I do think the sort of marriage, children, sitcom-watching life I see with some friends is great but limited in scope. Folks settle. They forget their dreams. On the other hand, many folks treat marriage like dating: they marry for as long as it’s good-to-workable, then give up at a certain point. Which is fine. But marriage is unconditional. So I’m just always puzzling that koan over a bit.
In a way, that’s good…folks used to be stuck in horrrrible marriages, divorce was basically Scarlet Letter territory–shameful.
So I say this: I don’t just want a girl, a woman, a lady who knows I love her, and she loves me, and we admire one another, and always are kind to one another, especially when we’re tired and cranky. That’s a good start: half the battle.
But the whole battle, love is war, is if she looks at me and says, go free, do your thing, and in return I want to be able to go free, and do my thing, and your thing and my thing may be totally different, you might travel, I might travel, you might want to work instead of having dinner and I might want to work instead of having dinner…when I find a girl who loves what the whole point of life is…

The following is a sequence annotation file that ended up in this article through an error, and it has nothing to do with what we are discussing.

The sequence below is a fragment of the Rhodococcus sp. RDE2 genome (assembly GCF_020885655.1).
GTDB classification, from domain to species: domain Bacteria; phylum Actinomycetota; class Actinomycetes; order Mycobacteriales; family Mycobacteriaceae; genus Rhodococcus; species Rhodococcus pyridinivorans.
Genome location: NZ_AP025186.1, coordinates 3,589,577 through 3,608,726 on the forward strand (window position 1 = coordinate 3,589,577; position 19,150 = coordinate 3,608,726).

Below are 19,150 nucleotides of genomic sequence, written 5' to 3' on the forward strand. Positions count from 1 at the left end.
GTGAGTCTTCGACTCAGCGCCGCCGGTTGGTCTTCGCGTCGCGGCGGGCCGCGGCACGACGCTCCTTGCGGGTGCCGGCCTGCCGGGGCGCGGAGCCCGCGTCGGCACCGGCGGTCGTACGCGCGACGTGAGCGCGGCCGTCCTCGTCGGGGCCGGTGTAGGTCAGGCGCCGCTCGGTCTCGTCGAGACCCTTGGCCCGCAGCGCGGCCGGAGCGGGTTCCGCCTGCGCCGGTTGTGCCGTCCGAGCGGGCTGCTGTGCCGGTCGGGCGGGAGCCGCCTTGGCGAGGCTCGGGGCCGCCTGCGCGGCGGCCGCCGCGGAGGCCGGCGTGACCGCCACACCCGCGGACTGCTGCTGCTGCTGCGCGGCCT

“And while I’m here I’ll do the work. And what’s the work? To ease the pain of living — everything else, drunken dumbshow” – Allen Ginsberg
…more than our marriage, well I’m ready to get married.*
*well, also, she’ll have to be okay with having 12 children named Pippi, Sargent, Huck(leberry) or Twain, Fitz(gerald), Cary (Kerouac), Whit(man), Washington, Eleanor, (Rose) Roosevelt, Avalokiteshvara, Hal(ifax) and Sham(bhala). Already got the dog named Redford, and when we’re ready he’ll have a younger brother named Rockwell.